ESA Group Nominates Josef Aschbacher As Next ESA Director-General; Ratification Vote Set For Dec. 16-17
Josef Aschbacher of Austria, director of Earth observation at the 22-nation European Space Agency (ESA), has been nominated as the next ESA Director-General by a vote of ESA governments, a selection that’s expected to be ratified by these same governments in mid-December, government and industry officials said.
Aschbacher’s selection followed a five-month recruitment process by a committee led by Anna Rathsman of Sweden, chairman of ESA’s council and director-general of the Swedish National Space Agency.
Read more at: spaceintel report
Roscosmos Chief Confirms Detection of Faulty Detail in Russia’s Soyuz Rocket in Kourou
A faulty detail from suppliers was discovered in Russia’s Soyuz-ST-A rocket at Kourou spaceport, but emergencies were prevented thanks to the incorporated control system, Dmitry Rogozin, the head of Russia’s State Space Corporation Roscosmos, said on Tuesday.
“The ‘faulty valve’ would be launched with the rocket, and it would return to Earth being just a heap of mishap metal, that would be the problem. There are always some flaws, but in our case, they cost too much. Happily, the low-quality detail was timely detected by the quality control system. However, in general, I do note a sharp decline in our suppliers’ responsibility and quality of their work,” Rogozin wrote on Facebook.
Read more at: Sputnik news
Russia Should Look Again At Terms Of ISS Participation – Space Industry Official
Russia should consider revising the terms of its participation in the International Space Station, a Russian space industry executive said on Thursday, because it wants to focus on forming its own orbiting outpost after 2024.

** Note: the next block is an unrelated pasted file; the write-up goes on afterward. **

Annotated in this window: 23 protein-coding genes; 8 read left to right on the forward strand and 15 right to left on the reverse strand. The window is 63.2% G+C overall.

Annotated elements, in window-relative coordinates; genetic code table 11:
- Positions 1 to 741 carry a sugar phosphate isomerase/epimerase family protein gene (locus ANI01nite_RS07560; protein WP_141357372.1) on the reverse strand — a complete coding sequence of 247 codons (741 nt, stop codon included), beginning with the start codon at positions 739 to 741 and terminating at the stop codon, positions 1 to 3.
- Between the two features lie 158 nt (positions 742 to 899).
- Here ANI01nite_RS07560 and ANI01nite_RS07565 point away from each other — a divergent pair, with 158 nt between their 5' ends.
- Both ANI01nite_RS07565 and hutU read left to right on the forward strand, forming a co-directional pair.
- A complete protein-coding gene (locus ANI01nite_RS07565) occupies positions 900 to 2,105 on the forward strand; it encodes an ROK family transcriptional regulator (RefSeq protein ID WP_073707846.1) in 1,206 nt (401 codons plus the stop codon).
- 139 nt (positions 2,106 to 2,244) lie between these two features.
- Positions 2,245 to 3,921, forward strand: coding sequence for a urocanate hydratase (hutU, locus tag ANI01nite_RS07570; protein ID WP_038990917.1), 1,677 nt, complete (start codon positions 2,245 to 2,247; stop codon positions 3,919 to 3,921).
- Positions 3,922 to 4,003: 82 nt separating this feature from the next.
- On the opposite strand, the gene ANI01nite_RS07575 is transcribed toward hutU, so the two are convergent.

The Russian space agency, Roscosmos, has said it will remain part of the ISS until 2024 and that it is open to extending its participation beyond then.
Read more at: Reuters
SPACE HAZARDS & STM
Lunar Gateway Instruments to Improve Weather Forecasting for Artemis Astronauts
One of the first things people want to know before taking a trip is what the weather will be like wherever they are headed. For Artemis astronauts traveling on missions to the Moon, two space weather instrument suites, NASA’s HERMES and ESA’s ERSA, will provide an early forecast. Weather in this case means energized, subatomic particles and electromagnetic fields hurtling through the solar system.
The instrument suites, named after two of Artemis’s half-siblings in Greek Mythology – Ersa, the goddess of dew, and Hermes, the messenger of the Olympian gods – will be pre-loaded on the Gateway before the first two components are launched: the Power and Propulsion Element and the Habitation and Logistics Outpost.
Read more at: NASA
Astroscale To Test Space Junk Cleanup Tech With ‘ELSA-D’ Launch In 2021
Technology that could help humanity get a handle on the growing space-junk problem will get an orbital test early next year.
The End-of-Life Services by Astroscale-demonstration (ELSA-d) mission will launch in March 2021 atop a Russian Soyuz rocket from Baikonur Cosmodrome in Kazakhstan, representatives of the Japan-based company Astroscale announced last week.
“We now have the launch in our sights,” ELSA-d project manager Seita Iizuka said in a statement.
Read more at: Space.com
New Insights on Health Effects of Long-Duration Space Flight – 30 Scientific Papers From More Than 200 Investigators
The historic NASA Twins Study investigated identical twin astronauts Scott and Mark Kelly and provided new information on the health effects of spending time in space.